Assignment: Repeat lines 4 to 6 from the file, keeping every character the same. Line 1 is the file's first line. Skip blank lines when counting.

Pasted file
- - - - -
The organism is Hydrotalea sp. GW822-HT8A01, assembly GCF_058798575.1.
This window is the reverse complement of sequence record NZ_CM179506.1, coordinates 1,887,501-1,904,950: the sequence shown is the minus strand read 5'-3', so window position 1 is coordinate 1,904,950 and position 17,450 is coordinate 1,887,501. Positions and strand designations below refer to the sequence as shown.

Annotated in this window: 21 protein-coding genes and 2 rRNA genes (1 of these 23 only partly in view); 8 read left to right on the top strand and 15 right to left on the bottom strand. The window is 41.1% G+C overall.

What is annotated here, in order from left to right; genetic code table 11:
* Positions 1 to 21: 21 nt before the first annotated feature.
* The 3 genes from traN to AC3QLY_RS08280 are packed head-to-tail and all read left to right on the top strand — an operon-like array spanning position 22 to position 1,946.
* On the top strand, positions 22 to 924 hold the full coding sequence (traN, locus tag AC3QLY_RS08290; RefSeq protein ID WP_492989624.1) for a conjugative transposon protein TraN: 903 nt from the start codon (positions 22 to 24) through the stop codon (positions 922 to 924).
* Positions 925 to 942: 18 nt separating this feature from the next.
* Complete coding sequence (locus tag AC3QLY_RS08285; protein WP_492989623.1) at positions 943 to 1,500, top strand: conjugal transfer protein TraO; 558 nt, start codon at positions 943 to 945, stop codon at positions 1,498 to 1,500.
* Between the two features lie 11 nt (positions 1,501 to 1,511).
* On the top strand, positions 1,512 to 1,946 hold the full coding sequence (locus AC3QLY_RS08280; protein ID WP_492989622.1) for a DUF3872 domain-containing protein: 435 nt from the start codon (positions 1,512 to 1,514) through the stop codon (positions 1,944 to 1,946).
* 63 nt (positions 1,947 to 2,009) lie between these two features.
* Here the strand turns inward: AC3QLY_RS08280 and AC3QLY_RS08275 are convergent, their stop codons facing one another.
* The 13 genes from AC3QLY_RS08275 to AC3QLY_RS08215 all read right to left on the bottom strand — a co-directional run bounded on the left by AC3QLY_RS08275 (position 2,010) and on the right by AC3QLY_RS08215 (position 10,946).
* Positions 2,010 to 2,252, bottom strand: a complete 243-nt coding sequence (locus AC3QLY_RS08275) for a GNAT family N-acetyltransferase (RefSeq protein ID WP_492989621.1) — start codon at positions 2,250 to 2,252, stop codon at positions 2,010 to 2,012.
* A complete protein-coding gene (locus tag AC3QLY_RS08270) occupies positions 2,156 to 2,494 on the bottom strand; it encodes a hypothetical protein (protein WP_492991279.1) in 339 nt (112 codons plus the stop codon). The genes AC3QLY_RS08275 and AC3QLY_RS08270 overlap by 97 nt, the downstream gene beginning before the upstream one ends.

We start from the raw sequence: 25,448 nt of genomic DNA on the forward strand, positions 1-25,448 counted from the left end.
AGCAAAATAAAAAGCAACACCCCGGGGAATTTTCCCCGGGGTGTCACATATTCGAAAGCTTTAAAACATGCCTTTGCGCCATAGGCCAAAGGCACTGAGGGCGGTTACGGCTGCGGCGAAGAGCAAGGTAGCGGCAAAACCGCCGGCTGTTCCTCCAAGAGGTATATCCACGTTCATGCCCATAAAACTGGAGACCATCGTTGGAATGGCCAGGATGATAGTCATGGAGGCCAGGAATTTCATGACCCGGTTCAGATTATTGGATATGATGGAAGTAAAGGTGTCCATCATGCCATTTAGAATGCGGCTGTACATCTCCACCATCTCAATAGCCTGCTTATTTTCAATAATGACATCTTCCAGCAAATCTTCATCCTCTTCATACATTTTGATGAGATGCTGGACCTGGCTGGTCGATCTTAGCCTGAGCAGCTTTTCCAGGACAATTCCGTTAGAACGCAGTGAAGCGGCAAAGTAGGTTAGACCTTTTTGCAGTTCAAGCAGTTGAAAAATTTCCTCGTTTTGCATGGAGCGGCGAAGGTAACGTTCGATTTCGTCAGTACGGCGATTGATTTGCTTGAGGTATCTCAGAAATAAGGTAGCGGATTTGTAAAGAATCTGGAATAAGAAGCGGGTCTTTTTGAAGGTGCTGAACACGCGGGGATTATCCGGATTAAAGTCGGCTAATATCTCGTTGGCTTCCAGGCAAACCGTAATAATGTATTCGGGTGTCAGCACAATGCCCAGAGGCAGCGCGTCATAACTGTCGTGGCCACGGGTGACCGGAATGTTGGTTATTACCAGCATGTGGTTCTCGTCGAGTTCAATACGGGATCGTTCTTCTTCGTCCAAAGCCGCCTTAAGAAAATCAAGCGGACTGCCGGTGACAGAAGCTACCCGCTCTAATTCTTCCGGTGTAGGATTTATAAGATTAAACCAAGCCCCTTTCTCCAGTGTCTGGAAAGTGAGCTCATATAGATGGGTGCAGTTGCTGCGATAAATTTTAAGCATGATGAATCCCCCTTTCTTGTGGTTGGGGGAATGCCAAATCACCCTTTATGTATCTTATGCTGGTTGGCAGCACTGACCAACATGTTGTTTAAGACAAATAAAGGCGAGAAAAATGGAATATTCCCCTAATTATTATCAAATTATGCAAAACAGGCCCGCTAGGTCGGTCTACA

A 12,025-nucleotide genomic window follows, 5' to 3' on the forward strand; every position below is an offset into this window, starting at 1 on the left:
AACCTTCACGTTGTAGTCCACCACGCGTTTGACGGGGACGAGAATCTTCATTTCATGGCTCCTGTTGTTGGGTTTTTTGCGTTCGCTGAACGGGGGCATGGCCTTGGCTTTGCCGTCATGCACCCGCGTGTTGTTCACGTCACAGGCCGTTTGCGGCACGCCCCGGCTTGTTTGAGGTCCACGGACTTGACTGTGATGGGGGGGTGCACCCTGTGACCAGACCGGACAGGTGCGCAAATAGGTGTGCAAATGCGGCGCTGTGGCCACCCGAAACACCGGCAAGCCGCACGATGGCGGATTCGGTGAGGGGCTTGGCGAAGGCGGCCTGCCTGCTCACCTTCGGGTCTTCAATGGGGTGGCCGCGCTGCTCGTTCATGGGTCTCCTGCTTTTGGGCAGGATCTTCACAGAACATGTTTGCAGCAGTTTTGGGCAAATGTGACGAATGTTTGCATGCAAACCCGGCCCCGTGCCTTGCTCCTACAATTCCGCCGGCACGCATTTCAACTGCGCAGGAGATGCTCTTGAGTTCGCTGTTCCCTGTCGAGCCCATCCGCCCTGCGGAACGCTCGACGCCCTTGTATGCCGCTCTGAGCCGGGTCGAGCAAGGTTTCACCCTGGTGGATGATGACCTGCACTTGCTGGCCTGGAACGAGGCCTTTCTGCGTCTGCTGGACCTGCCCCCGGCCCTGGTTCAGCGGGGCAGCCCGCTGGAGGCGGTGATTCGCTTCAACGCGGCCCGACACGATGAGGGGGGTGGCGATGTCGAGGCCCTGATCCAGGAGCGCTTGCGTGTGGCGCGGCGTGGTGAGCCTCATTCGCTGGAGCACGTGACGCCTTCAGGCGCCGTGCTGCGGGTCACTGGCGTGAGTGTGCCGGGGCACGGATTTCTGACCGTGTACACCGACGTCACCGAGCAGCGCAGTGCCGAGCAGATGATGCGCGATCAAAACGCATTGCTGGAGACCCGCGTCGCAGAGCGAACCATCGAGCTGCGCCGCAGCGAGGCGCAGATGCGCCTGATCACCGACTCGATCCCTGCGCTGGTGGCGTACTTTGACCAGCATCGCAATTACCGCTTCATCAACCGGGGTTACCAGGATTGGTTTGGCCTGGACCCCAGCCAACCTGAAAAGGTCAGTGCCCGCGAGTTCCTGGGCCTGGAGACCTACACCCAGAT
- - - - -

What is annotated here, in order from left to right; genetic code table 11:
* Positions 1 to 21: 21 nt before the first annotated feature.
* The 3 genes from traN to AC3QLY_RS08280 are packed head-to-tail and all read left to right on the top strand — an operon-like array spanning position 22 to position 1,946.